ALBANY — State lawmakers representing upstate districts are lukewarm at best to the possible appointment of a Long Islander as the state's energy chief.
Richard M. Kessel, who headed the Long Island Power Authority for all but two years between 1989 and 2007, is on Gov. David A. Paterson's short list for appointment to head the New York Power Authority.
The authority is the largest state-owned energy authority, according to its Web site. It operates 18 generating plants and more than 1,400 miles of transmission lines throughout the state. The authority sells power to government agencies, community-owned power systems, rural electric co-ops, private utilities for nonprofit resale, and to neighboring states.
Mr. Kessel generated considerable controversy during his tenure at LIPA, drawing criticism for big rate hikes and political job patronage. A 2003 comptroller's audit found that he used customer money for political polling and ignored competitive-bid contracting laws. A law enacted in 2006 prevented him from serving as both chairman and CEO at LIPA.
Assemblyman Daniel J. Burling, R-Warsaw, did not seem overly impressed with Mr. Kessel.
"I didn't know anything about him until I read the newspapers," Mr. Burling said. "I can't speak from being well-informed. What I've read, I don't like."
Mr. Burling called NYPA "a big job" that has many important issues facing it in coming years, including the reauthorization of the Article X siting law for power plants and a pending renegotiation of how power from Niagara Falls, which provides 10 percent of the state's power, is distributed.
"With all the talented people in the state, Gov. Paterson ought to reconsider," Mr. Burling said.
Other legislators were less direct.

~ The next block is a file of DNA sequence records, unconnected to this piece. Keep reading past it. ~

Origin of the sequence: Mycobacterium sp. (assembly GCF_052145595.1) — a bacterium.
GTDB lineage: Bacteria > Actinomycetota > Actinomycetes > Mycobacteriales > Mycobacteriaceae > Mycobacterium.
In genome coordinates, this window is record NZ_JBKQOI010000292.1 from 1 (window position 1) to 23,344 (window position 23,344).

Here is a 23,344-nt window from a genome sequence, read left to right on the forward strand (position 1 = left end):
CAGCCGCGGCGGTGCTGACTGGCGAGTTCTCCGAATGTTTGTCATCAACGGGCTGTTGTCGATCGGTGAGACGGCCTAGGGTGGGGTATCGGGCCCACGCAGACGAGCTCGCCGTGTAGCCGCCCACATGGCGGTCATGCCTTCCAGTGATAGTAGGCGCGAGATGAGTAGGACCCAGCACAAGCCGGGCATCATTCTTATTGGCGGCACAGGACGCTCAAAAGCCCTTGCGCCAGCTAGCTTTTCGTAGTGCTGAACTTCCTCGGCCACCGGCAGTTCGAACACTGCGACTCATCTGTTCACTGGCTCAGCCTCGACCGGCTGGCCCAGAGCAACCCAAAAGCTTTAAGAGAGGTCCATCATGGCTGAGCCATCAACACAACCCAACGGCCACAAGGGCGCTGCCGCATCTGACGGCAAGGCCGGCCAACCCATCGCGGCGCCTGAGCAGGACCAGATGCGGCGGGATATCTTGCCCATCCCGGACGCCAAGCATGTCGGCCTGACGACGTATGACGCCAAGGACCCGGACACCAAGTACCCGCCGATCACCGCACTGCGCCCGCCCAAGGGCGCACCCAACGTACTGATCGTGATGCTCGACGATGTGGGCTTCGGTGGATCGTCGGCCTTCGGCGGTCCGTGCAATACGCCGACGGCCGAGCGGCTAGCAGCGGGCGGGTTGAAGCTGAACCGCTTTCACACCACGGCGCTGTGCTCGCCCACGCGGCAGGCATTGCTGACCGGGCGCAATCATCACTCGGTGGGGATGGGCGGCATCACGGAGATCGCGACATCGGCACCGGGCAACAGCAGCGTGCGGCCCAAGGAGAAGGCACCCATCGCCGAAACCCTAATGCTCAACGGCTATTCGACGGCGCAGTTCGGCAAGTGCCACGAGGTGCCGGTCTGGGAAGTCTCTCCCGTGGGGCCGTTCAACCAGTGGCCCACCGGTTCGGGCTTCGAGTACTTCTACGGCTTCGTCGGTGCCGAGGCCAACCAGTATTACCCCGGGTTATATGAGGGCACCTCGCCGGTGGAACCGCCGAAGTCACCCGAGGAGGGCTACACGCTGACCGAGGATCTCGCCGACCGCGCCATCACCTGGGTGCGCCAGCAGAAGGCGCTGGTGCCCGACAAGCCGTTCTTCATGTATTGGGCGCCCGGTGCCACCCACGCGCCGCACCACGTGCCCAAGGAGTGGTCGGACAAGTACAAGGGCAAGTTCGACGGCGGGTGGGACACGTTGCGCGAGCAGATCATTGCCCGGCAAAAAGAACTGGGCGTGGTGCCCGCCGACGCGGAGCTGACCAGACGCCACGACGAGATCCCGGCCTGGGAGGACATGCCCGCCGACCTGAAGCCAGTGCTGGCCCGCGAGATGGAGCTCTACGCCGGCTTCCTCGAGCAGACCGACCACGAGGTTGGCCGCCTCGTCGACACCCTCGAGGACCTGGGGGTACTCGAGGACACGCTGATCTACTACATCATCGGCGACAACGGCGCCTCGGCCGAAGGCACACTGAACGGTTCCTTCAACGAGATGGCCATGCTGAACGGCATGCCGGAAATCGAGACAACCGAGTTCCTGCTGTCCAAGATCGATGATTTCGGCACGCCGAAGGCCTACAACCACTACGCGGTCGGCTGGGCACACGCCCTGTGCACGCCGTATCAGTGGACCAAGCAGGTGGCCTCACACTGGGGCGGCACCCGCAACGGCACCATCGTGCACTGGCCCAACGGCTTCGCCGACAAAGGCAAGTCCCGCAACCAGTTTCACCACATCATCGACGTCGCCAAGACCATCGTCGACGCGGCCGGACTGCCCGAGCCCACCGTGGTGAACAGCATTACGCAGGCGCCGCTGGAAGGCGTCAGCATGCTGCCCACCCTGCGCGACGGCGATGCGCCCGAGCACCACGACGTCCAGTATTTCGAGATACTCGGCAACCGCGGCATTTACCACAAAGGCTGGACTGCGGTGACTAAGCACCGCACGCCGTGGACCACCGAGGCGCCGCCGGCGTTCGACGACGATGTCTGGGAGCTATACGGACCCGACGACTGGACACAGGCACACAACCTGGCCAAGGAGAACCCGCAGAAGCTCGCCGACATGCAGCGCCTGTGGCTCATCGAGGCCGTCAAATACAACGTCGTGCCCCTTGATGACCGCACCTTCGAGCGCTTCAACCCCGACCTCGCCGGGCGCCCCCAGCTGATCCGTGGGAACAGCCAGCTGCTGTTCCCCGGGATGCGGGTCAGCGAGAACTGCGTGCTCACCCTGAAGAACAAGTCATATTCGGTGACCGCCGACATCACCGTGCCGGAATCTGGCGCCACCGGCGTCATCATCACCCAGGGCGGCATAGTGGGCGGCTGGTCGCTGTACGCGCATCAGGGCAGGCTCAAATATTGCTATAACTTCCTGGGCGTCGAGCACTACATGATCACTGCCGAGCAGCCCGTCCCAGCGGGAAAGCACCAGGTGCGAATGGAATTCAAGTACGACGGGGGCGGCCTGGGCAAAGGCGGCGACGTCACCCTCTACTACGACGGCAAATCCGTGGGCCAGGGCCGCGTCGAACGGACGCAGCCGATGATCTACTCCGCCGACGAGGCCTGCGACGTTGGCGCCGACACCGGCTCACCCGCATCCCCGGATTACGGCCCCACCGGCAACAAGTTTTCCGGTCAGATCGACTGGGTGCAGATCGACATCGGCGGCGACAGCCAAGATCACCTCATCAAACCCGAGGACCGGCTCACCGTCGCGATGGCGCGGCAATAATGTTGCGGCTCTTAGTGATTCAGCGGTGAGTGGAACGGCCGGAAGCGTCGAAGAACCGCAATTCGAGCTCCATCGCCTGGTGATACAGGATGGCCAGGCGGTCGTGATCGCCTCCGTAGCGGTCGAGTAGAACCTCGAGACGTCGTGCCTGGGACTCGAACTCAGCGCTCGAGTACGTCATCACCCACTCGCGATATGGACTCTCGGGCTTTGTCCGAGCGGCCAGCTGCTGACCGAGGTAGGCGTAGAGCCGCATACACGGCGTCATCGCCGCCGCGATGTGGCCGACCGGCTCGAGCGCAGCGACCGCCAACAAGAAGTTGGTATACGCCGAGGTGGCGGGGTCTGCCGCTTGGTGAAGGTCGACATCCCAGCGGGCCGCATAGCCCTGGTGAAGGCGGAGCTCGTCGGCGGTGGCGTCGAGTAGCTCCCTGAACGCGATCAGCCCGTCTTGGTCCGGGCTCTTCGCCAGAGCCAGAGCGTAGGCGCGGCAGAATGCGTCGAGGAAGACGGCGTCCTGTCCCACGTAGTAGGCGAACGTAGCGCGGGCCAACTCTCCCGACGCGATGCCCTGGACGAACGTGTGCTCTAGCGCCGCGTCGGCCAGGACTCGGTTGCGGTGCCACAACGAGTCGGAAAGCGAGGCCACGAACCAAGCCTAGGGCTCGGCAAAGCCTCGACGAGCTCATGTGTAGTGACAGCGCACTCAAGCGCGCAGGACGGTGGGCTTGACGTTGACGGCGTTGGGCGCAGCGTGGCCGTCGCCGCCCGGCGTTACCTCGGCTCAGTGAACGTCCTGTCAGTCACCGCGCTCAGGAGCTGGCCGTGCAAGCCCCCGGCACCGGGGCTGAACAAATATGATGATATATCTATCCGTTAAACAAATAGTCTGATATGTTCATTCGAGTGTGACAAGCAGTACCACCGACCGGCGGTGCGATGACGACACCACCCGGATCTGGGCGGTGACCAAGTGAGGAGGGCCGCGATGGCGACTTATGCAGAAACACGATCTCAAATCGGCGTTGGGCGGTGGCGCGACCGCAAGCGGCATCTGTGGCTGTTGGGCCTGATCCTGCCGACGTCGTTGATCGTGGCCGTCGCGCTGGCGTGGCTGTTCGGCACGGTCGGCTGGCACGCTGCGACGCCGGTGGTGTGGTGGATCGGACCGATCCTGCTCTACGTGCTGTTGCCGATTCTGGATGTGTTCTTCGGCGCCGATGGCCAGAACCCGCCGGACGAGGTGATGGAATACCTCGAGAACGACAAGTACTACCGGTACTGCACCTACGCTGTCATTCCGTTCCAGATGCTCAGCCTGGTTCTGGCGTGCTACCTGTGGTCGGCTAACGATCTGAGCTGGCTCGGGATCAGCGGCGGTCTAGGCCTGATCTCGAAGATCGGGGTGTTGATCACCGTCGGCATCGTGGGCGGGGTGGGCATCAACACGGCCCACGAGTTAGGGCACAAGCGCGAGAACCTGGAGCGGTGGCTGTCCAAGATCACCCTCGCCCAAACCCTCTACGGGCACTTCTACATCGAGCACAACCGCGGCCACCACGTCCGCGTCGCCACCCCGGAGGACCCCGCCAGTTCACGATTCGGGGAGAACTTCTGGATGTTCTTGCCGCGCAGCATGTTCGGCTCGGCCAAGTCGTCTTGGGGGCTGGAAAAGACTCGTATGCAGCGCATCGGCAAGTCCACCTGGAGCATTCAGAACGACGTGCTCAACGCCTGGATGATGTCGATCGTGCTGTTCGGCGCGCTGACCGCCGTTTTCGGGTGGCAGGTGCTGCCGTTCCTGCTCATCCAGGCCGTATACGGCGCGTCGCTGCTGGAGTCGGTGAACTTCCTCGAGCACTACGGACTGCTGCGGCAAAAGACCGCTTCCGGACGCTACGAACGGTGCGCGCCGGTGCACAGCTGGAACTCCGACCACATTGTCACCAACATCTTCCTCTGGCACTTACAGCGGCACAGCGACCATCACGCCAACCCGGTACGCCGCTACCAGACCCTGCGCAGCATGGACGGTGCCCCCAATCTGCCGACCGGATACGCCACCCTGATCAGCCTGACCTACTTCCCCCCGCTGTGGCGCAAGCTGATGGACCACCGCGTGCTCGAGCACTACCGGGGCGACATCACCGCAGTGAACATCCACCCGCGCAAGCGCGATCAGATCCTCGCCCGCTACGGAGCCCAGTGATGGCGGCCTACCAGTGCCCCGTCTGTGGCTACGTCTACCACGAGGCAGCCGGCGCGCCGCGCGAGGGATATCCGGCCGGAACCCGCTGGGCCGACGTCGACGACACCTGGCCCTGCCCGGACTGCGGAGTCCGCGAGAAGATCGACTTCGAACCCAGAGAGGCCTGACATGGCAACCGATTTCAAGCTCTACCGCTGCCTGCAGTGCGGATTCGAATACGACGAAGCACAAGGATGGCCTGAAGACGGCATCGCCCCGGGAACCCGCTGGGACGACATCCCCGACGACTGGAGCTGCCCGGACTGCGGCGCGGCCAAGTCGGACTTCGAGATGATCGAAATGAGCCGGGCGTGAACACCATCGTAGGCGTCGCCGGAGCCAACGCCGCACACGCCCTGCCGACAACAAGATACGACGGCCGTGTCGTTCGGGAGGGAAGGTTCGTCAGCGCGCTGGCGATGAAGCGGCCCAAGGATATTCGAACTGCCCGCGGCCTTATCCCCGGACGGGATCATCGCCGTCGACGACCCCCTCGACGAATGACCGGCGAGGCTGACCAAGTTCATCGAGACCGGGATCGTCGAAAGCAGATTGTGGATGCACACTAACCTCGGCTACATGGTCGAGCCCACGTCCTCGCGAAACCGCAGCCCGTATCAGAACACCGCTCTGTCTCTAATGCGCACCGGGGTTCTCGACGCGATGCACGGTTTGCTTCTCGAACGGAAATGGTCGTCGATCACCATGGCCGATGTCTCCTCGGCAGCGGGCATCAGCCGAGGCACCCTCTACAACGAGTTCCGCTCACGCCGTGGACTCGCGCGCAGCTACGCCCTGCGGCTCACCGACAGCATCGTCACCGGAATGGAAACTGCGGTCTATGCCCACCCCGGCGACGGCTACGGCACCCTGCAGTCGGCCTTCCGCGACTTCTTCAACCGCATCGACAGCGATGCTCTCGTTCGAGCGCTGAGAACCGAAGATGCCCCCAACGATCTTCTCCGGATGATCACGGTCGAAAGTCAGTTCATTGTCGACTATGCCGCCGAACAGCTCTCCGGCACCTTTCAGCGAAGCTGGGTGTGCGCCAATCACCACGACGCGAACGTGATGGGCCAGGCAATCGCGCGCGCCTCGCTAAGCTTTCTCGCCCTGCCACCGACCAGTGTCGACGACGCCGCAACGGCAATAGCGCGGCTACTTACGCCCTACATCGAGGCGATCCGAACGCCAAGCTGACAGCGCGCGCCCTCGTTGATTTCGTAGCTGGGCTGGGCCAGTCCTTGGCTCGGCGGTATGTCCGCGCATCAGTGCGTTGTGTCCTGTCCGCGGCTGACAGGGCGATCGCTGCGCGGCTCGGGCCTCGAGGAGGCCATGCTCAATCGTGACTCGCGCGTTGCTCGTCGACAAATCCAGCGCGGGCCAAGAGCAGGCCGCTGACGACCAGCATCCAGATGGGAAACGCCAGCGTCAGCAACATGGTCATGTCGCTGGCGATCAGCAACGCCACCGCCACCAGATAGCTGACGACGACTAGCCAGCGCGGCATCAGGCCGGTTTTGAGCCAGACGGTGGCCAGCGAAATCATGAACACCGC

"I don't know him, though I know of his service on Long Island," said Assemblyman Stephen Hawley, R-Batavia, adding that he's heard about Mr. Kessel's job performance from "a variety of sources on both sides of the aisle."
Mr. Hawley said Mr. Kessel's appointment could be "disconcerting," and he hopes Gov. Paterson will take his history into account: "But it's the governor's choice and I'm sure he will use his discretion."
The chairman of the Senate Energy and Telecommunications Committee, Sen. George D. Maziarz, R-Newfane, said he has never met Mr. Kessel.
"I would withhold my opinion until I have the chance to meet and talk with him," Mr. Maziarz said.
"I'm doing my homework and talking to other people," said Sen. Joseph A. Griffo, R-Rome. He added that Paul DeCotis, state deputy secretary for energy, would be a strong candidate.
Former Gov. Eliot L. Spitzer appointed Mr. DeCotis to his current position last November. Frank Murray, former state energy commissioner during the Cuomo administration, is reportedly being considered for the NYPA job as well.
Roger B. Kelley last week resigned as president and CEO of NYPA, effective Aug. 1.